Dima Karmanovsky had just finished his second DJ set of the night on a recent weekend, and was catching his breath before dashing off to another club for his next job.
“I haven’t had this much work since before the pandemic,” the 35-year-old disc jockey said at Blanc, a popular bar in Russia’s capital.
As the invasion of Ukraine enters its fifth month, there are relatively few outward signs in Moscow and St. Petersburg of a war that has killed thousands and displaced millions.
Bars are filled to the brim in Russia’s biggest cities. Film and jazz festivals are sold out. And while the police patrolling Moscow’s streets are now armed with assault rifles, they are busier handing out fines for public drinking than putting down dissent.
The Russian capital has taken on a carnival feel reminiscent of the summer it welcomed hundreds of thousands of tourists for the 2018 FIFA World Cup. The difference now, other than the soccer games: There are few foreigners in sight.
“Some people went to fight, but what should the rest do—sit around and cry?” said yoga instructor Natalya Rakhmatullina after finishing an outdoor class in the city center. “This is normal adaptation. We live in a different world now and we have to keep living.”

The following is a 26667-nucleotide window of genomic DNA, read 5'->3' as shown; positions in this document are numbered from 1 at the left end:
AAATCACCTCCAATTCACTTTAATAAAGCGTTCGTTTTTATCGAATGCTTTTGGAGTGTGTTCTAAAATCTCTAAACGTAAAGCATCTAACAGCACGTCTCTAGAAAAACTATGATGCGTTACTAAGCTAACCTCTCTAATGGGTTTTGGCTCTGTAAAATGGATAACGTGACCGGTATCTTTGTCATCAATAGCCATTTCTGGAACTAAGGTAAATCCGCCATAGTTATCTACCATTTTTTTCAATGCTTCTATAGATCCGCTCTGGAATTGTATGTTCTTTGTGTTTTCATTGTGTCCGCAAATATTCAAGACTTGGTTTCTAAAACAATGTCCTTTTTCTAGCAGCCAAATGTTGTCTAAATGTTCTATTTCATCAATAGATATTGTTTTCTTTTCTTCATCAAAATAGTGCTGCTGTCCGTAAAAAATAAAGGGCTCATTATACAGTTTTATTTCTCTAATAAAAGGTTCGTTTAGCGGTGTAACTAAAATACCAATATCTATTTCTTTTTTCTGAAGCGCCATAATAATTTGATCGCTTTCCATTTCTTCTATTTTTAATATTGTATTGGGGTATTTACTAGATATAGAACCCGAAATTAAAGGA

A few signs of the war are visible around Moscow. On some buildings, vehicles and clothing are the letters Z and V—symbols of Russia’s invasion. A highway into town is lined with billboards showing Russian soldiers and the text “Glory to Russian heroes,” without referencing Ukraine.
There are some signs of the impact of Western sanctions, which will take time to percolate through the economy. In at least one Moscow shopping mall, bins for collecting clothes for soldiers stood amid the empty storefronts that previously displayed foreign brands that exited the country following the invasion. [Continue reading…]